After Disagreements Over LGBTQ Clergy, U.S. Methodists Move Closer To Split Methodists around the U.S. have been engaged in tense discussions over the future of their church. "We are in an untenable situation," Bishop Thomas Bickerton told delegates at a recent meeting.
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After Disagreements Over LGBTQ Clergy, U.S. Methodists Move Closer To Split

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After Disagreements Over LGBTQ Clergy, U.S. Methodists Move Closer To Split

After Disagreements Over LGBTQ Clergy, U.S. Methodists Move Closer To Split

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ARI SHAPIRO, HOST:

The United Methodist Church, the largest mainline Protestant group in the U.S., is on its way to becoming the divided Methodist Church. It's breaking apart over recently tightened church rules that bar LGBT clergy and same-sex weddings worldwide. This summer, U.S. Methodists have been meeting to consider what comes next. Most but not all opposed the new rules. NPR's Tom Gjelten says the prospect of a Methodist divorce now seems to be less a matter of if than how.

TOM GJELTEN, BYLINE: The United Methodists have long been proud of how they handle diverse views. One example from the annual meeting of the Baltimore-Washington Methodist Conference this month - Bishop LaTrelle Easterling invited seven attendees on stage to share their thoughts on the most divisive issues facing the church. And she pleaded with her delegates to withhold judgment.

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LATRELLE EASTERLING: So I ask you, beloved. I beg of you, listen with open minds. Listen.

GJELTEN: But the deep church division over LGBT issues soon became clear. Pastor Kevin Baker cited the Bible on homosexuality and sin and how he thought the church should respond.

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KEVIN BAKER: That we want all people here but that we see that God calls us out of behaviors that are not in line with his word.

GJELTEN: A few feet away, Reverend Michele Johns, who identifies as queer, was clearly upset by the suggestion that God does not approve of her behavior.

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MICHELE JOHNS: I don't know how much more I can bear listening to hate. I don't believe God hates me. I believe there are those in the Methodist church who do, and I feel it. Right now, I feel it.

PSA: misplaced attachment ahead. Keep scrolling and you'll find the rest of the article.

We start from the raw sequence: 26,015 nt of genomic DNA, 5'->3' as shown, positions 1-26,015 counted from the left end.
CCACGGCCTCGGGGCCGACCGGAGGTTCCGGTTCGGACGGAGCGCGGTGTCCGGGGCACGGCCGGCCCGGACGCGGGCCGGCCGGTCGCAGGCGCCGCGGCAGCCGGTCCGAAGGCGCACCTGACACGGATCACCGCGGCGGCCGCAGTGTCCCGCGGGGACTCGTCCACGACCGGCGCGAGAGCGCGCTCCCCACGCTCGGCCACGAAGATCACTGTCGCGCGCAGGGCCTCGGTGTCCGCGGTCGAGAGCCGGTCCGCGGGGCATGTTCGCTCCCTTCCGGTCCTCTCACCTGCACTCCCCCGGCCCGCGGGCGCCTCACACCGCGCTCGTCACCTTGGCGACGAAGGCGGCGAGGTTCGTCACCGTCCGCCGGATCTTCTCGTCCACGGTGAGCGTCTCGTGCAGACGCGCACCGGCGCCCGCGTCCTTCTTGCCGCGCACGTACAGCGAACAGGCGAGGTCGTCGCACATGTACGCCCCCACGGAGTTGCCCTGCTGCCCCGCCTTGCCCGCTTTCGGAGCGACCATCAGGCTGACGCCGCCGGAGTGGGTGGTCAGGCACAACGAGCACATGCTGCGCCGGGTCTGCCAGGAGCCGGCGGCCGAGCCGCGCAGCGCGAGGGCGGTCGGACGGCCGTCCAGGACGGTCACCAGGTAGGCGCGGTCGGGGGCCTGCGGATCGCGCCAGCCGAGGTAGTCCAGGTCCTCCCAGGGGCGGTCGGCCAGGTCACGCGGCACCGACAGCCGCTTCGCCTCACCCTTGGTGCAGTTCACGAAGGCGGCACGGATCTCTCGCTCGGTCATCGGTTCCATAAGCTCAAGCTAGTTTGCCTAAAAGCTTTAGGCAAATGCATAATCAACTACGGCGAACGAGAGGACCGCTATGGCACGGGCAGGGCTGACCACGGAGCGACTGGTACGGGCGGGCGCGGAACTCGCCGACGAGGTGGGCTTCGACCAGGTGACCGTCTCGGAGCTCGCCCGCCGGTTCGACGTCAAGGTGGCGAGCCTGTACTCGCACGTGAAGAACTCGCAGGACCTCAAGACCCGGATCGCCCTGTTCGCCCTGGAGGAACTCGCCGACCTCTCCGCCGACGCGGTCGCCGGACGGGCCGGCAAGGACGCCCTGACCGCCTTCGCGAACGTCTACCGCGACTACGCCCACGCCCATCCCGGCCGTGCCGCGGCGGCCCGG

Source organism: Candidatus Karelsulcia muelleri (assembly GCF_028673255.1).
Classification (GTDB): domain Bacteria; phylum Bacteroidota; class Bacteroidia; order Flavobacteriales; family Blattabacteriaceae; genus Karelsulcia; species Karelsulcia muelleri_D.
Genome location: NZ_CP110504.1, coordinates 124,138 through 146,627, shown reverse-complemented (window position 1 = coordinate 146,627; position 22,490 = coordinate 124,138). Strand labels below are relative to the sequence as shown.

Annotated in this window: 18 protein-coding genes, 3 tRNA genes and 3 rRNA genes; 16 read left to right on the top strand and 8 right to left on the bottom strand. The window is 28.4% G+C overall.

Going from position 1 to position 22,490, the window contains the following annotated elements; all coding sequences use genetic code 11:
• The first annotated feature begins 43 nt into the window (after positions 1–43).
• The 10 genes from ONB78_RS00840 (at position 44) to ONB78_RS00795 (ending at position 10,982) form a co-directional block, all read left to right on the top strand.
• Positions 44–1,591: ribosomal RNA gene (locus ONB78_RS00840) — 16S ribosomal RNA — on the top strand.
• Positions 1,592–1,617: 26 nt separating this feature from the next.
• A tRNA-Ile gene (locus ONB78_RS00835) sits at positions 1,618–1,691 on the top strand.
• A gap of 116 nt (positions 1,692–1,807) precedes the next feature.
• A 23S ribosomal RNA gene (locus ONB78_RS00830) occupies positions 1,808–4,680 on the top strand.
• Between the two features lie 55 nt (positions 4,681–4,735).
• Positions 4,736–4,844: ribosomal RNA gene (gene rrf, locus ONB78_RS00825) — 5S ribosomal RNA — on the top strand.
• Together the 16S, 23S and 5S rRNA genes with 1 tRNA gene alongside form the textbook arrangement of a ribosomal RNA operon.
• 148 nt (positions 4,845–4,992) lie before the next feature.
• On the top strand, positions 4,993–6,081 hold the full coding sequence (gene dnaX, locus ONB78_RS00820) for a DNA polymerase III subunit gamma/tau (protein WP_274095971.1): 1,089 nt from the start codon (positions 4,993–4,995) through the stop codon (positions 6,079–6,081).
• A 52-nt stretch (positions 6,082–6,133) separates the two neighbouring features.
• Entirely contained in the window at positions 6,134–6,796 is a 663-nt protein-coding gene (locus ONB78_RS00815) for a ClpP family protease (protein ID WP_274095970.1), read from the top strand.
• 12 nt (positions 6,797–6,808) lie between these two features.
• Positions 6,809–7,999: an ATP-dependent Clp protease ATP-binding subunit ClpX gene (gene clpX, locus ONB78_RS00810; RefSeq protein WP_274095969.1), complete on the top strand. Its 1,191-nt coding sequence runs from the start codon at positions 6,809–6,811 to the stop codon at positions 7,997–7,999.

GJELTEN: Alongside her, another Methodist minister, Rebecca Iannicelli, dismayed in her own way by what's happening in her church.

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REBECCA IANNICELLI: I am a child of broken covenant, a child of divorce. And sometimes I feel like I am 8 years old again pulled from two sides and trying to hold everything and people together but yet still not knowing where I belong.

GJELTEN: This is where things stand in the United Methodist Church four months after conservative delegates from outside the U.S. joined forces with conservatives in the U.S. to approve punishment for clergy who ordain LGBT candidates or perform same-sex weddings. That vote deepened a division between conservatives and progressives and now has ministers like Pastor Baker from Olney, Md., thinking a split in the church is now inevitable.

BAKER: The level of harm and hurt is so great, and the inability for us to talk in healthy ways with one another is at the place where I don't see any other option.

GJELTEN: At the Baltimore conference, Bishop Easterling ordained two openly LGBT people in clear defiance of church rules. It's things like that, Baker says, that explain why he's ready to give up on dialogue.

BAKER: We've been discussing this since 1972. The only reason that we're at this place is we've gone from discussion and disagreement to disobedience.

GJELTEN: It's true many progressives at this point just won't accept church rules that marginalize LGBT Methodists. Ginger Gaines-Cirelli, the senior pastor at Foundry United Methodist in Washington, D.C., is a leader of the movement to resist the official church position on LGBT issues.

GINGER GAINES-CIRELLI: There are bad human-created rules that are contrary to the primary commandment to love God and love neighbor. This is one of them.

GJELTEN: In truth, there's some intransigence on both sides. Gaines-Cirelli notes that the conservative side at the global Methodist conference in February rejected a compromise plan that would have let individual churches decide on their own whether to allow gay clergy or same-sex weddings.

GAINES-CIRELLI: We tried to stay in connection with those folk. They have clearly said we're not interested.

GJELTEN: There will be another global Methodist conference next year. The rules on LGBT clergy and weddings could be reversed at that time. But the more conservative churches from outside the U.S. are the ones with growing membership. By next year, they'll probably have even more representation, so the prospect of reconciliation is likely to be even more remote. Tom Gjelten, NPR News.

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